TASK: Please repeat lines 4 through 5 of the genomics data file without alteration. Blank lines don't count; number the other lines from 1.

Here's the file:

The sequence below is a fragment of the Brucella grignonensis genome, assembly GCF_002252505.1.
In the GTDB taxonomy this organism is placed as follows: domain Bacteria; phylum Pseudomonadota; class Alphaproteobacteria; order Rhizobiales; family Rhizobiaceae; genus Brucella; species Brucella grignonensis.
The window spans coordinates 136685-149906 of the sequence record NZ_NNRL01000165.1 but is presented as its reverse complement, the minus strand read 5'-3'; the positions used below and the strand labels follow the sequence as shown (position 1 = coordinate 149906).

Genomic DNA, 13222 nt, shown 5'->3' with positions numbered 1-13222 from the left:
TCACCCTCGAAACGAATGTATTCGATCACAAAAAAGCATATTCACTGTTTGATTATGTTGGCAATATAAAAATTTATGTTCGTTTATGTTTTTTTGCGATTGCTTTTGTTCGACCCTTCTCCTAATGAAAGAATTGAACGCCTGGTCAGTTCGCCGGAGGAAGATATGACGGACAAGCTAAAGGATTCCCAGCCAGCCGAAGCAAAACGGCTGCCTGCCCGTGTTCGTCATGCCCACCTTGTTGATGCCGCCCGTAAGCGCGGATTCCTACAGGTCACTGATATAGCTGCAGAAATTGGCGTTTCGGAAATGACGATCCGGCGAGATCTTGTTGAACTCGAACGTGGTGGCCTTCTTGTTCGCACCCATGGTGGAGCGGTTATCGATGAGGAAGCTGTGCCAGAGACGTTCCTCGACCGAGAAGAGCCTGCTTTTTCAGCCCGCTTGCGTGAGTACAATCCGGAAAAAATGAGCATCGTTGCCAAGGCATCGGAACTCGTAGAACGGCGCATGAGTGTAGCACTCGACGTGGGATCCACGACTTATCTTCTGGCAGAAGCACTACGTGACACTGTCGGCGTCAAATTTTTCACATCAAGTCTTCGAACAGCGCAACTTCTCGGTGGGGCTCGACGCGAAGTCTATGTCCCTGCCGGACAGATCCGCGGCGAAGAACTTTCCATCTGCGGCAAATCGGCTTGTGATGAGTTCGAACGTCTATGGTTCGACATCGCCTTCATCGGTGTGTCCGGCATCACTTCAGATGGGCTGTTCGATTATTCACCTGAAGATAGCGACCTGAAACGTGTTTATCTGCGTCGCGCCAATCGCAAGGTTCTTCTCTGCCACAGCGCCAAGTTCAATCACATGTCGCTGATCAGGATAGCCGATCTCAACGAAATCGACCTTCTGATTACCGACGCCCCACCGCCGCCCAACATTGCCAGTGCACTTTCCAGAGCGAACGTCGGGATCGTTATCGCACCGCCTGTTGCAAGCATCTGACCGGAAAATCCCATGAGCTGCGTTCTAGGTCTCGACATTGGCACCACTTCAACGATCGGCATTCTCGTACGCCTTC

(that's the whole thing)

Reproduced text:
Genomic DNA, 13222 nt, shown 5'->3' with positions numbered 1-13222 from the left:
TCACCCTCGAAACGAATGTATTCGATCACAAAAAAGCATATTCACTGTTTGATTATGTTGGCAATATAAAAATTTATGTTCGTTTATGTTTTTTTGCGATTGCTTTTGTTCGACCCTTCTCCTAATGAAAGAATTGAACGCCTGGTCAGTTCGCCGGAGGAAGATATGACGGACAAGCTAAAGGATTCCCAGCCAGCCGAAGCAAAACGGCTGCCTGCCCGTGTTCGTCATGCCCACCTTGTTGATGCCGCCCGTAAGCGCGGATTCCTACAGGTCACTGATATAGCTGCAGAAATTGGCGTTTCGGAAATGACGATCCGGCGAGATCTTGTTGAACTCGAACGTGGTGGCCTTCTTGTTCGCACCCATGGTGGAGCGGTTATCGATGAGGAAGCTGTGCCAGAGACGTTCCTCGACCGAGAAGAGCCTGCTTTTTCAGCCCGCTTGCGTGAGTACAATCCGGAAAAAATGAGCATCGTTGCCAAGGCATCGGAACTCGTAGAACGGCGCATGAGTGTAGCACTCGACGTGGGATCCACGACTTATCTTCTGGCAGAAGCACTACGTGACACTGTCGGCGTCAAATTTTTCACATCAAGTCTTCGAACAGCGCAACTTCTCGGTGGGGCTCGACGCGAAGTCTATGTCCCTGCCGGACAGATCCGCGGCGAAGAACTTTCCATCTGCGGCAAATCGGCTTGTGATGAGTTCGAACGTCTATGGTTCGACATCGCCTTCATCGGTGTGTCCGGCATCACTTCAGATGGGCTGTTCGATTATTCACCTGAAGATAGCGACCTGAAACGTGTTTATCTGCGTCGCGCCAATCGCAAGGTTCTTCTCTGCCACAGCGCCAAGTTCAATCACATGTCGCTGATCAGGATAGCCGATCTCAACGAAATCGACCTTCTGATTACCGACGCCCCACCGCCGCCCAACATTGCCAGTGCACTTTCCAGAGCGAACGTCGGGATCGTTATCGCACCGCCTGTTGCAAGCATCTGACCGGAAAATCCCATGAGCTGCGTTCTAGGTCTCGACATTGGCACCACTTCAACGATCGGCATTCTCGTACGCCTTC